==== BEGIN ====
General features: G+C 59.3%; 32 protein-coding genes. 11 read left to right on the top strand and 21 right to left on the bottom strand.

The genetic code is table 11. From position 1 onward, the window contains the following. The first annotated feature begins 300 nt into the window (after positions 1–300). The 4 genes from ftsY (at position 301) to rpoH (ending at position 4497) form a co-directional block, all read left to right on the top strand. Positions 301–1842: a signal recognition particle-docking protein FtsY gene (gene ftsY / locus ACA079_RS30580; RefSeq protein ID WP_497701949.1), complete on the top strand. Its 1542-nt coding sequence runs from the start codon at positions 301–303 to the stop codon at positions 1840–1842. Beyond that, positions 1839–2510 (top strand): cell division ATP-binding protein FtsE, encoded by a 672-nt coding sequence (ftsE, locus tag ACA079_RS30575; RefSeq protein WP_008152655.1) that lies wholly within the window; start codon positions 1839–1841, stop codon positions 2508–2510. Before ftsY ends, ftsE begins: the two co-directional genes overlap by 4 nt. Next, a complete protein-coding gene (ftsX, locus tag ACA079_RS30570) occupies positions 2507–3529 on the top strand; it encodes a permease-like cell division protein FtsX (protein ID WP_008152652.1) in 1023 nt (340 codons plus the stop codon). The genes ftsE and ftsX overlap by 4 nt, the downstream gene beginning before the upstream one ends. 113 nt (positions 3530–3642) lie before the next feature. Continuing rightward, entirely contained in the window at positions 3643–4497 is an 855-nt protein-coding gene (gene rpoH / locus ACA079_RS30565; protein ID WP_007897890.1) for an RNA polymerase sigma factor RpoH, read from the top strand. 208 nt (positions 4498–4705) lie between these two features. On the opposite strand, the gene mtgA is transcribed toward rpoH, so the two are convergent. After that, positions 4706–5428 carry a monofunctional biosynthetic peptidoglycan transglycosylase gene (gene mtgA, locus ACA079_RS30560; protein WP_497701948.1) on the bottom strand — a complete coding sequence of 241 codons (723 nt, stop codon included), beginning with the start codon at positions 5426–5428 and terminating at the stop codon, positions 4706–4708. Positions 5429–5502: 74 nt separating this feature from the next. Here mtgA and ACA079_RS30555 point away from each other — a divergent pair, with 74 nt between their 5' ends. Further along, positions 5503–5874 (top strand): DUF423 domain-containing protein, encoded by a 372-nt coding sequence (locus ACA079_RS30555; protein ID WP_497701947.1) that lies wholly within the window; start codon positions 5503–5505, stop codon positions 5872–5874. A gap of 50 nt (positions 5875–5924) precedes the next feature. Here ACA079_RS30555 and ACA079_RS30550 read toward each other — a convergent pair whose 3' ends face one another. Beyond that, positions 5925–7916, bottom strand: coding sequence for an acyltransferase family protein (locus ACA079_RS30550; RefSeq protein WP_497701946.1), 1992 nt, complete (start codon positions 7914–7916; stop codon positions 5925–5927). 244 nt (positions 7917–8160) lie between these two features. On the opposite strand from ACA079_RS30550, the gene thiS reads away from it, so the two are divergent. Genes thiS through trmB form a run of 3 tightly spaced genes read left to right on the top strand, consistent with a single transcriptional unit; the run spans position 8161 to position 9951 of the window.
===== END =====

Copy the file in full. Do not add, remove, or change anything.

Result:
General features: G+C 59.3%; 32 protein-coding genes. 11 read left to right on the top strand and 21 right to left on the bottom strand.

The genetic code is table 11. From position 1 onward, the window contains the following. The first annotated feature begins 300 nt into the window (after positions 1–300). The 4 genes from ftsY (at position 301) to rpoH (ending at position 4497) form a co-directional block, all read left to right on the top strand. Positions 301–1842: a signal recognition particle-docking protein FtsY gene (gene ftsY / locus ACA079_RS30580; RefSeq protein ID WP_497701949.1), complete on the top strand. Its 1542-nt coding sequence runs from the start codon at positions 301–303 to the stop codon at positions 1840–1842. Beyond that, positions 1839–2510 (top strand): cell division ATP-binding protein FtsE, encoded by a 672-nt coding sequence (ftsE, locus tag ACA079_RS30575; RefSeq protein WP_008152655.1) that lies wholly within the window; start codon positions 1839–1841, stop codon positions 2508–2510. Before ftsY ends, ftsE begins: the two co-directional genes overlap by 4 nt. Next, a complete protein-coding gene (ftsX, locus tag ACA079_RS30570) occupies positions 2507–3529 on the top strand; it encodes a permease-like cell division protein FtsX (protein ID WP_008152652.1) in 1023 nt (340 codons plus the stop codon). The genes ftsE and ftsX overlap by 4 nt, the downstream gene beginning before the upstream one ends. 113 nt (positions 3530–3642) lie before the next feature. Continuing rightward, entirely contained in the window at positions 3643–4497 is an 855-nt protein-coding gene (gene rpoH / locus ACA079_RS30565; protein ID WP_007897890.1) for an RNA polymerase sigma factor RpoH, read from the top strand. 208 nt (positions 4498–4705) lie between these two features. On the opposite strand, the gene mtgA is transcribed toward rpoH, so the two are convergent. After that, positions 4706–5428 carry a monofunctional biosynthetic peptidoglycan transglycosylase gene (gene mtgA, locus ACA079_RS30560; protein WP_497701948.1) on the bottom strand — a complete coding sequence of 241 codons (723 nt, stop codon included), beginning with the start codon at positions 5426–5428 and terminating at the stop codon, positions 4706–4708. Positions 5429–5502: 74 nt separating this feature from the next. Here mtgA and ACA079_RS30555 point away from each other — a divergent pair, with 74 nt between their 5' ends. Further along, positions 5503–5874 (top strand): DUF423 domain-containing protein, encoded by a 372-nt coding sequence (locus ACA079_RS30555; protein ID WP_497701947.1) that lies wholly within the window; start codon positions 5503–5505, stop codon positions 5872–5874. A gap of 50 nt (positions 5875–5924) precedes the next feature. Here ACA079_RS30555 and ACA079_RS30550 read toward each other — a convergent pair whose 3' ends face one another. Beyond that, positions 5925–7916, bottom strand: coding sequence for an acyltransferase family protein (locus ACA079_RS30550; RefSeq protein WP_497701946.1), 1992 nt, complete (start codon positions 7914–7916; stop codon positions 5925–5927). 244 nt (positions 7917–8160) lie between these two features. On the opposite strand from ACA079_RS30550, the gene thiS reads away from it, so the two are divergent. Genes thiS through trmB form a run of 3 tightly spaced genes read left to right on the top strand, consistent with a single transcriptional unit; the run spans position 8161 to position 9951 of the window.